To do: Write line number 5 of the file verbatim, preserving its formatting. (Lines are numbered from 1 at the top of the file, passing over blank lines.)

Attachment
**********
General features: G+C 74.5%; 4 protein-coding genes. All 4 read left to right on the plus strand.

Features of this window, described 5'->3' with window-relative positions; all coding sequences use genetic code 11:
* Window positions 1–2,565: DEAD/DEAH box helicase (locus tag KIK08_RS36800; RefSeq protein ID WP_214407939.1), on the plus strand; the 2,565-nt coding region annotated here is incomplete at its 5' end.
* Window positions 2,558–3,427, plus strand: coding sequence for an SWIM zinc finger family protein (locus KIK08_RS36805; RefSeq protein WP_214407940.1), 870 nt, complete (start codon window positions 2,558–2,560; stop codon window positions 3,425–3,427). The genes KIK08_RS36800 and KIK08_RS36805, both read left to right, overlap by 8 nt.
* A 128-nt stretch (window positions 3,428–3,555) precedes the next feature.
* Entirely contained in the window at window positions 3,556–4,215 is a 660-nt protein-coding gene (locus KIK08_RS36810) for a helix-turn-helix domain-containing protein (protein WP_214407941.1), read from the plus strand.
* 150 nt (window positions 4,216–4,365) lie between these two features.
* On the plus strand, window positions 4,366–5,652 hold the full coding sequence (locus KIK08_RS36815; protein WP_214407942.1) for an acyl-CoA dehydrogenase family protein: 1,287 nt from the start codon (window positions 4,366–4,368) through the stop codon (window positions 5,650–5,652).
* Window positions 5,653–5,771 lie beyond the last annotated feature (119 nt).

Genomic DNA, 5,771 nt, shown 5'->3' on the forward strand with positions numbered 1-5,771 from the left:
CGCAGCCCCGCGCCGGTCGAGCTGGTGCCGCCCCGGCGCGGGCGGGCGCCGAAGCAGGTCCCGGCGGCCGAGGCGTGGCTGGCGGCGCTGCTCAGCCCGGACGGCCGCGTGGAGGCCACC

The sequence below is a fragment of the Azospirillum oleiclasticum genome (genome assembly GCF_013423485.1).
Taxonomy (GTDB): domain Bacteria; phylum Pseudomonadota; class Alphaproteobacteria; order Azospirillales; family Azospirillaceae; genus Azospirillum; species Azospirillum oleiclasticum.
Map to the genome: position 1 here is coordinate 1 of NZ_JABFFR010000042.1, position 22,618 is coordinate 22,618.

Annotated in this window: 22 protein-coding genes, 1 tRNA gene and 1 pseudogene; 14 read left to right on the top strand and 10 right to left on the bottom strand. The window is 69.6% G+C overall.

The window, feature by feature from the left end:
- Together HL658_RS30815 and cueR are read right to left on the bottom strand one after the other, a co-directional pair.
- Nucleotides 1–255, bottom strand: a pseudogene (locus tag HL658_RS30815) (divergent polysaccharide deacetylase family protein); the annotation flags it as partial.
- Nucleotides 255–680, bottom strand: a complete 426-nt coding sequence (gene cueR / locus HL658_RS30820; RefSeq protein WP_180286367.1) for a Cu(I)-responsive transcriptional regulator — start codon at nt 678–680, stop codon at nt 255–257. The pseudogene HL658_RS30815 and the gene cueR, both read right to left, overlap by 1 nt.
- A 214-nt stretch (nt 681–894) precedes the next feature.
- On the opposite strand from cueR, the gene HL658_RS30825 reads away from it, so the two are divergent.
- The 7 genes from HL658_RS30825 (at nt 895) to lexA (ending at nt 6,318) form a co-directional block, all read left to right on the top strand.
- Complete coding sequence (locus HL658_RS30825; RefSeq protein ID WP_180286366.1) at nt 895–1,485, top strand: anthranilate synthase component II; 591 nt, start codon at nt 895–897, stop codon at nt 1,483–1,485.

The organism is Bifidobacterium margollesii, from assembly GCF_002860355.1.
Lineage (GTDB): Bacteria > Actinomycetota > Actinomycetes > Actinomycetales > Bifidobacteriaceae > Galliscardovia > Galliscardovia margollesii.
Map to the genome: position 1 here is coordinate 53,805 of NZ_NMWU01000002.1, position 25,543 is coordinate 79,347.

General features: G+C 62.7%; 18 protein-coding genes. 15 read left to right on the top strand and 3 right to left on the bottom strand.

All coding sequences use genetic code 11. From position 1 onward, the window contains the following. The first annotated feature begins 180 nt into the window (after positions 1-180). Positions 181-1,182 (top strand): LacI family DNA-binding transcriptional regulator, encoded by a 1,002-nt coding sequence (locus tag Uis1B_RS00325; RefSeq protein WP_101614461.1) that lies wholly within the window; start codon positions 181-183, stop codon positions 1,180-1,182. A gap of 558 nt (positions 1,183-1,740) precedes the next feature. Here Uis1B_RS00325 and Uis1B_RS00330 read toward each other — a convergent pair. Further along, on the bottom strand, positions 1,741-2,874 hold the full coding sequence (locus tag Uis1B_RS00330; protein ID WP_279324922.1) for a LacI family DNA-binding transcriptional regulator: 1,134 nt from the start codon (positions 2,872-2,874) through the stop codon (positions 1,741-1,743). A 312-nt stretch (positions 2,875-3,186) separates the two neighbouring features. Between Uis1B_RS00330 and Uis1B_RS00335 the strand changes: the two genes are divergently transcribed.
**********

* A 128-nt stretch (window positions 3,428–3,555) precedes the next feature.